I attended a special networking event earlier this week at the Holiday Inn Edinburgh West.
Staff from Guide Dogs Scotland were there to raise awareness and funds.
The highlight of the morning was a talk from two of the staff, Linda and Leigh.
Guide Dogs Scotland’s work
Linda told us some facts and figures about the charity’s work.
- To train a guide dog from a puppy to retirement costs a staggering £55,000.
- Edinburgh and the east of Scotland have 280 guide dog owners.
- The breeding centre in the UK is in Leamington Spa.
- Guide dog breeds include German Shepherd, Labrador and Retriever. The Labrador Retriever breed is commonest.
- Puppy walkers are volunteers who look after the puppies for 12-14 months.
- There are 4 training schools in the UK – the Scottish one is in Forfar.
- After early training, the dogs go to the mobility team.
- Dogs are matched to owners based on location, pace, temperament, owner’s lifestyle and other factors.
- When a dog is paired up initially with the owner they spend two weeks together at a hotel to bond.
- Guide dogs typically work for 7-8 years and retire around age 11.
- Guide Dogs Scotland don’t just offer guide dogs! They also provide human guides, children’s services and long cane training.
Leigh’s experience with visual impairment began when he was sitting his driving test age 17 in Wales.
He was asked to read the number plate and realised he couldn’t, which was an automatic fail.
After doctors’ tests, he was diagnosed with retinitis pigmentosa. It’s a genetic condition which causes the cells of the retina to die. He was told he would be blind by age 40.
Leigh wanted to forget about the condition. He managed to cope until age 30 when he noticed his night vision was poor. When he started to make mistakes at work he felt he had to tell his employer. Unfortunately, he was fired a few weeks later.
After he lost his job he retreated within himself and didn’t want people to know about his sight loss.
Moving to Edinburgh and getting help from RNIB and Guide Dogs ScotlandLeigh’s life began to improve after he met his partner Christine and they moved to Edinburgh to make a fresh start. Leigh sought assistance from the RNIB and was taught how to use the long cane. He hated it and used to throw it on the floor.
His reaction to being asked if he wanted a guide dog was “Isn’t that for blind people?” But guide dogs are for partially sighted people too, and Leigh agreed to have a chat about the possibility of owning one.
His first encounter with a guide dog came from George who took him walking with a dog in Leith. It went well, and Leigh was told he was a great candidate.
Next, he met Gavin, who was incredibly enthusiastic. Leigh soon got onto the waiting list for a guide dog.
A couple of months later he got a call from Paco, who took him for a try-out in Portobello High Street. He got to put the collar on the dog and immediately got licked by him! But it was an amazing feeling to be walking on his own for the first time in ten years.
Leigh was told not to get his hopes up, but a couple of days later he heard back: “William is a great match for you”. He and Christine were in tears.
Leigh went through intensive training with William to integrate him into his home.
He had to learn:
- Putting William to bed
The hardest thing to learn was telling William where he needed to go through voice and gestures.
It wasn’t a case of “Right William, Morrisons today!” Guide dogs are not sat-navs!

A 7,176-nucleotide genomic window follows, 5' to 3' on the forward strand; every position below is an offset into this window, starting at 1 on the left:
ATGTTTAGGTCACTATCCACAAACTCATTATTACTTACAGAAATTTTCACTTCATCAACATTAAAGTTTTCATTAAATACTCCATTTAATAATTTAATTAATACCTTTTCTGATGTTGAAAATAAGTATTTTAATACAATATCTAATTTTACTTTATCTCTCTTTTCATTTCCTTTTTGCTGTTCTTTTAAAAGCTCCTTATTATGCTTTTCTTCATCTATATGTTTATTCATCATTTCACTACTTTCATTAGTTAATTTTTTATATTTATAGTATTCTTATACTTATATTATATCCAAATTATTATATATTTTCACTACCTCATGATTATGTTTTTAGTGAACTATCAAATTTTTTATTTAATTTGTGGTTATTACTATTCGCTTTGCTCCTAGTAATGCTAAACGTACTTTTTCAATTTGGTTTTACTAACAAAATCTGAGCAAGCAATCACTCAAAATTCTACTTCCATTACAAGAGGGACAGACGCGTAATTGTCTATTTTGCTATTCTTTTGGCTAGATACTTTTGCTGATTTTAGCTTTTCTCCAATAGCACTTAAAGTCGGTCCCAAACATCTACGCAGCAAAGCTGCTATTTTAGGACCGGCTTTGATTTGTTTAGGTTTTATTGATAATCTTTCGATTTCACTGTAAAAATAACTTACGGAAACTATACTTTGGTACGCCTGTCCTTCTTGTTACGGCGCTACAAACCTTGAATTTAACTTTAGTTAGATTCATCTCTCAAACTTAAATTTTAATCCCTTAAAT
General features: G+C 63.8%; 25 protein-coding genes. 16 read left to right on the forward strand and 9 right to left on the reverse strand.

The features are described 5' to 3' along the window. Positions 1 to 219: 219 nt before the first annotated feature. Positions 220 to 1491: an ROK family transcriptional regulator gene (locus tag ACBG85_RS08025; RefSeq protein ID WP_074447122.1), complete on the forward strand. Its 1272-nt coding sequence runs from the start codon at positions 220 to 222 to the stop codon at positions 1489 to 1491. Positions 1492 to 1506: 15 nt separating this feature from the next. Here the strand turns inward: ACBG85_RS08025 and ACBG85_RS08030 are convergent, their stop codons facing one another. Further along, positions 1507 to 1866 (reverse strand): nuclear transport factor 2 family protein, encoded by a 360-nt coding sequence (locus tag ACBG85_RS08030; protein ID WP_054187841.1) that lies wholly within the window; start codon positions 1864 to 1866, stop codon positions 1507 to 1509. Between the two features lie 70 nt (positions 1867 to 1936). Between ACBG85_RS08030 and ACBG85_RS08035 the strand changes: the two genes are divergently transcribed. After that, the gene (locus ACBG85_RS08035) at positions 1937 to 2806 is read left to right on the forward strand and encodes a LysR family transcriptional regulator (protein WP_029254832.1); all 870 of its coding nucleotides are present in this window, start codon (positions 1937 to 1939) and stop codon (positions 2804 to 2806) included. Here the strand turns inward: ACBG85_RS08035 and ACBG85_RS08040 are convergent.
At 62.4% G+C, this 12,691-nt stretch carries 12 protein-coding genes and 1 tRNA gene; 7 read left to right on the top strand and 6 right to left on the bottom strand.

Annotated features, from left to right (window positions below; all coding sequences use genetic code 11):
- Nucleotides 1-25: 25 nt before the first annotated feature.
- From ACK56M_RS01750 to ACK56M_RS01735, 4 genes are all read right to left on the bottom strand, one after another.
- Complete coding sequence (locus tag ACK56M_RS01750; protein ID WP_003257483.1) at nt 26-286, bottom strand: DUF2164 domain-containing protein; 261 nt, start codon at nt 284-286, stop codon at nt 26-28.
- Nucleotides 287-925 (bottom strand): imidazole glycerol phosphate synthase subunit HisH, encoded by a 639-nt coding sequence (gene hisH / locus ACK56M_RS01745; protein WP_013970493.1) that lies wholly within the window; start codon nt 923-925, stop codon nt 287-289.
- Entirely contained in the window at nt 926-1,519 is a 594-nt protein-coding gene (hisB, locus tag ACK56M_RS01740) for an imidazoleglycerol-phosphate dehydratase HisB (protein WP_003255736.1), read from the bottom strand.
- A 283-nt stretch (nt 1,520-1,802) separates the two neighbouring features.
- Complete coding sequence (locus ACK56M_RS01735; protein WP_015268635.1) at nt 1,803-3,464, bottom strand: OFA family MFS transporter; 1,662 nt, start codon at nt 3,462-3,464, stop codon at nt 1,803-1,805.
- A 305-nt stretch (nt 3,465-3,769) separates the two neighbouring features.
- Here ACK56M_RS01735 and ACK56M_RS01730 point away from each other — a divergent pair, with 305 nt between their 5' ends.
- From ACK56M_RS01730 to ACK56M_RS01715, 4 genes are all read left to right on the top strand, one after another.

Gradually Paco reduced the amount of support so it was just Leigh and William. It wasn’t all smooth sailing. Early on William stood on a wasp and pooped outside Harvey Nichols, but eventually, they Leigh and William made a good team.
Christine especially was delighted to see Leigh get out independently. Leigh had forgotten what an impact his sight loss had on his partner and family.
November 4 holds a special place in Leigh’s heart. It was the day he failed his driving test but also the day he qualified with William, 20 years later.
Leigh now works full-time with Guide Dogs Scotland in their business support section. He started as a fundraising volunteer and the job opportunity came up later.
I got my life back again. I go to work with my best pal by my side.
We were invited to ask questions and learned more:
William is now 9 years old. He needs to be monitored more closely as he approaches retirement age. Leigh won’t be able to keep him when he retires, but he will go to a good home.
When a guide dog is working, he will wear a yellow harness. You shouldn’t distract a working guide dog. Ask the owner first if it’s okay to pet their dog.
There are still times Leigh’s been refused entry to public places with William. This contravenes the Equality Act – there are only a very few exceptions to the refusal of access.
If you are a guide dog owner you have to get used to dog hair! Leigh says his home is black from the hairs that William sheds.
1 in 20 people go blind every day in the UK.
Owning a guide dog keeps you fit. Leigh lost three stone in the first 9 months of having William from all the extra walking.
Leigh prefers to browse websites with inverted colours. His pet hate is sites that don’t look readable when inverted. This would include any site with poor colour contrast. Chrome has a high contrast extension to simulate different contrasts including inversion.
Leigh’s job is most rewarding when he speaks to guide dog applicants before and after they receive a dog and they can see the life-changing impact.
Guide Dogs Scotland are doing a Meet Guide Dogs day in Edinburgh on 21 November if you want to meet puppies. I would like to visit the office and find out more about people with visual impairments manage day-to-day life (with or without dogs).
Many thanks to Hazel Johnstone for organising the event, and of course Linda, Leigh and William.
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